The time it took people  to walk 400m (1 lap around a high school track) was found to predict chances of dying and risk of cardiovascular disease. Newman et. al., 2006 (freely available) examined 3,075 subjects for both their walking speed then continued to track these subjects health. Now the subjects were 70-79 years old, but before you dismiss this as irrelevant to you continue reading until the end.

Now not all subjects were even capable of walking the 400m but of the ones that could the subjects were encouraged to walk as fast as they could (without running) at a pace they could maintain. The time to complete the 400m route could be broken down into 4 groups: 201- 289, 290-322, 323 – 361, 362 – 942 seconds. To make this more convenient I will convert these into minutes and seconds: 3 min and 31 sec. to 4 min and 49 sec for the fastest group, 4 min 50 sec to 5 min 22 sec, 5 min 23 sec to 6 min 1 sec, 6 min 1 sec to 15 min 42 sec. And to convert this into how many minutes per mile the different groups are walking you can multiply by 4 (in reality 4.0225 but 4.0 is close enough but remember to get your conversion of seconds to minutes correctly).  So the fastest group was walking at a pace between 14 min and 4 sec to 17 min and 16 sec. to cover a mile. Now remember these were 70 to 79 year old subjects.

The subjects in the slowest group had a 2.8 times higher likelihood of dying compared to the group that could walk the fastest.

To make it even simpler and more pertinent for each minute slower a person walked the 400m there was a 29% higher rate of mortality and 20% higher rate of cardiovascular disease.

Now most of you reading this are not in their 70s but I challenge you to go walk 400m, or might as well make it a mile (4 laps around a track – close enough) and time yourself. Can you walk as fast as the fastest group of 70+ year olds which for a mile would equate to 14 min and 4 sec to 17 min and 16 sec ? I am betting most of you will not walk it in under 14 min and 4 seconds. But I am also hoping I am wrong :)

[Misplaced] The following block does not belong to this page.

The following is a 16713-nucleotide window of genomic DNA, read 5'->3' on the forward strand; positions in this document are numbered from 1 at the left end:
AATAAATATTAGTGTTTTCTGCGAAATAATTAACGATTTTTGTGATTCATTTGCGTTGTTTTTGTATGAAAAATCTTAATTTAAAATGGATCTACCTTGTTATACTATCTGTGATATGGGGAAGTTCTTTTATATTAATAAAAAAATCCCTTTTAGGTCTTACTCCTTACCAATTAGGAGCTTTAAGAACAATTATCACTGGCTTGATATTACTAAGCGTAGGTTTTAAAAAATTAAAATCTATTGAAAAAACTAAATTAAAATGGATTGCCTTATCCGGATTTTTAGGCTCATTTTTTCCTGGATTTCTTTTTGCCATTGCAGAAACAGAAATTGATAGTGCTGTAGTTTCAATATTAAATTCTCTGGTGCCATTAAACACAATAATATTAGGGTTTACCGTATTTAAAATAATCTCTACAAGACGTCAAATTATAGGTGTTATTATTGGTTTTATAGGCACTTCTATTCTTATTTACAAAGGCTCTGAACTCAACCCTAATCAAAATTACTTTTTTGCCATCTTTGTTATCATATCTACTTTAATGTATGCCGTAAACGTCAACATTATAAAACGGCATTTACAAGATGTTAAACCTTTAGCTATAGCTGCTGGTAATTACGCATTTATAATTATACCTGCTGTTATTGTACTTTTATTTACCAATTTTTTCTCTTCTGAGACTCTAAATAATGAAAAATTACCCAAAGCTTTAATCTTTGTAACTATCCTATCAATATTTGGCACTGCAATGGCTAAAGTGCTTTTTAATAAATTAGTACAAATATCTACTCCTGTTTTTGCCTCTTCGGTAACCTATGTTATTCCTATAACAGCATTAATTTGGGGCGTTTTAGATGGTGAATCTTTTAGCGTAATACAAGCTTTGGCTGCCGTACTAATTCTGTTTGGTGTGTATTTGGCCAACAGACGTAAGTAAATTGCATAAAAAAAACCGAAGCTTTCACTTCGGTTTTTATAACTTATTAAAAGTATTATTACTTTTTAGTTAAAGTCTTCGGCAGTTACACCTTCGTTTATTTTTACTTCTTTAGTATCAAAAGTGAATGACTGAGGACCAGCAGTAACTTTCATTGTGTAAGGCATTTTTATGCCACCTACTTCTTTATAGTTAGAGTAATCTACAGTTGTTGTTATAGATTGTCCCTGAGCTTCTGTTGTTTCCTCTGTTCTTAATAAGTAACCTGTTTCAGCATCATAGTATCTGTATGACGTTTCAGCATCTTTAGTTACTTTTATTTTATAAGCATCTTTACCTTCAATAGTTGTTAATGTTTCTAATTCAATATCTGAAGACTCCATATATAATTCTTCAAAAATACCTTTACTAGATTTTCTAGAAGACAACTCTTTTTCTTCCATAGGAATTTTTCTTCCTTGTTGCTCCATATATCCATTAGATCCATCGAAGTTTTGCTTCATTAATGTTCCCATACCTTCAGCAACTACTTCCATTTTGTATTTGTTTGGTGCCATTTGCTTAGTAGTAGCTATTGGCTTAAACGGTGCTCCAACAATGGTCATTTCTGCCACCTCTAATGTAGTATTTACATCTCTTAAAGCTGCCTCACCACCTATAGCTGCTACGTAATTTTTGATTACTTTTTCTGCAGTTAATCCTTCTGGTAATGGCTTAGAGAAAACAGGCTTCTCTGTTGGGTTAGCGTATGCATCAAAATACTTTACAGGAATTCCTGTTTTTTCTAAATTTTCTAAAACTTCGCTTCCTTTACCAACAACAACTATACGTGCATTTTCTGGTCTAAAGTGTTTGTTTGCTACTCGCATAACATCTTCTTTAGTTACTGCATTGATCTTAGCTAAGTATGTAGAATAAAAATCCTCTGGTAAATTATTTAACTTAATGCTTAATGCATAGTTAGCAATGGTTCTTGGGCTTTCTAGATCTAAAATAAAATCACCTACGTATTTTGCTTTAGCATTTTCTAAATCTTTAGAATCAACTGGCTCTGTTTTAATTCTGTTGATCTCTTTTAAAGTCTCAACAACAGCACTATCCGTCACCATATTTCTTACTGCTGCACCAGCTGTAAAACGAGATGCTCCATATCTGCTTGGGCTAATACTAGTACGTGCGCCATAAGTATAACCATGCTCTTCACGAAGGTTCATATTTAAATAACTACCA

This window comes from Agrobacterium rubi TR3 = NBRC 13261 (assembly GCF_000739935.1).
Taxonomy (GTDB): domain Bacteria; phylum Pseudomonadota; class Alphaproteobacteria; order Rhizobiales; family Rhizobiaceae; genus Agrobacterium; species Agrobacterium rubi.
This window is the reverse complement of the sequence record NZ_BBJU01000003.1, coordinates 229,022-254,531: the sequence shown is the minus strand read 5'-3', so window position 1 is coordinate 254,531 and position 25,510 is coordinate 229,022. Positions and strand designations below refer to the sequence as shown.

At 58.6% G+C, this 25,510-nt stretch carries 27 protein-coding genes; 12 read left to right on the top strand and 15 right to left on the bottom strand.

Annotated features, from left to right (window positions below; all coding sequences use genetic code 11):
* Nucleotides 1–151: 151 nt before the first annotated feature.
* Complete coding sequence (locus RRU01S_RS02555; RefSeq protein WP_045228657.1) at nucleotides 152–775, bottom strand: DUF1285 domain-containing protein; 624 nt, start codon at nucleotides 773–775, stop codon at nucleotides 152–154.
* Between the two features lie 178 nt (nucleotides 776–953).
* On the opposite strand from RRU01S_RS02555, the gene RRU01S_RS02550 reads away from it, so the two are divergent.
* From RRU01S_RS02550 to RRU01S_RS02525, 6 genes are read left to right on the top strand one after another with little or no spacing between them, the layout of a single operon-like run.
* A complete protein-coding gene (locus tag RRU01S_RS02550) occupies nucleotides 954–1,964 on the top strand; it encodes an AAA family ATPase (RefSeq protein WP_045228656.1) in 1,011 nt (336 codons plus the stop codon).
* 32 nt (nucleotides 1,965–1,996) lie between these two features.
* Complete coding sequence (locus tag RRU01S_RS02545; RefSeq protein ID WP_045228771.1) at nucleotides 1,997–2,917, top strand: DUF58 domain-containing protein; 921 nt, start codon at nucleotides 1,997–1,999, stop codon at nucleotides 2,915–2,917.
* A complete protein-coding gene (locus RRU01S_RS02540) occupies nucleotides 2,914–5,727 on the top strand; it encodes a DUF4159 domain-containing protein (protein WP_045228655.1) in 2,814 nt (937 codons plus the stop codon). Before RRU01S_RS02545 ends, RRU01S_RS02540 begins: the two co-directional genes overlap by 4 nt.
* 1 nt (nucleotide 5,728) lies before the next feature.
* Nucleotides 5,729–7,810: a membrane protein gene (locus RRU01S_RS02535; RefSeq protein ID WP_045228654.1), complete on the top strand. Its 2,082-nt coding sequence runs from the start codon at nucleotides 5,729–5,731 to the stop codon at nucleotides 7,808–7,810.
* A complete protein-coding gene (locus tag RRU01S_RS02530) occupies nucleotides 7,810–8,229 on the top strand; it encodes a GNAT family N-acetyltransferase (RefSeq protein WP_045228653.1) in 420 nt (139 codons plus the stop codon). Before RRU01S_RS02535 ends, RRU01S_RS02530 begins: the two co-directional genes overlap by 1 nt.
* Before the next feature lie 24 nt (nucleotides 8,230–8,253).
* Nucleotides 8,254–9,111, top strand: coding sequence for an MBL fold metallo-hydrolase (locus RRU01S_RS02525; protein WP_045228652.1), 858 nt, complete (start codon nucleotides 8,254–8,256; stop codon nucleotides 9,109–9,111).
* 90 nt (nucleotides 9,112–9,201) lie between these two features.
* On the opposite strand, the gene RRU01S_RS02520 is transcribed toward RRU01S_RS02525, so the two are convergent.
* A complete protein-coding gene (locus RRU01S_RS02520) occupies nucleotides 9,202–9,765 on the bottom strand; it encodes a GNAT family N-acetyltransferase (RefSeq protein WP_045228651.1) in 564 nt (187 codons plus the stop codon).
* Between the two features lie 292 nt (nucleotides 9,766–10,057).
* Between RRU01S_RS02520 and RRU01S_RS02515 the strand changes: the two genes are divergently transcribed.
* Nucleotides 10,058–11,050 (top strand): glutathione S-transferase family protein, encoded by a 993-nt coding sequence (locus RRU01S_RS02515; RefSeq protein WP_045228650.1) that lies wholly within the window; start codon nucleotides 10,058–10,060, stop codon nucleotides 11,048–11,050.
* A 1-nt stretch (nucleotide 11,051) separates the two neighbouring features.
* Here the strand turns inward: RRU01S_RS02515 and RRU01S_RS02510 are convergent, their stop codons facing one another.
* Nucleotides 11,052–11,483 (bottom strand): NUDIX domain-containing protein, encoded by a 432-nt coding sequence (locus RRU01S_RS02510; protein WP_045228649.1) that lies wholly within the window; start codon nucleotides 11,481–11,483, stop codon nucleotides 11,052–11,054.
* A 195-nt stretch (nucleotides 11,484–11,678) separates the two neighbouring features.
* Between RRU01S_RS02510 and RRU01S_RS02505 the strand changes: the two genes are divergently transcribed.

(Yes I am asking you to walk 4 times longer than the 70+ group but for walking speed there is no real difference between 400m and 1 mile, like there would be for running.)

Would you be concerned if you could not walk faster than the quickest 70 year old group? Of course there should be some factor that would/should be calculated for your younger age (assuming you are younger) – but we will leave that aside for now. But at the minimum I would say you should be walking faster than the healthiest 70+ year old – so go out there and see if you can walk (not run) a mile faster than 14 minutes and 4 seconds. I dare you to try this challenge :)

Please write a comment or send me an email with your time – you can even do it anonymously if you choose.

Update: see my next post of when I tested my own 400m walking time and 1 mile walking time.

Jul 24

Low levels of the good cholesterol, high-density lipoprotein (HDL), is linked with worse memory performance. So here is another example of what is traditionally considered a heart health measurement that also give us important information about our brain health (see here).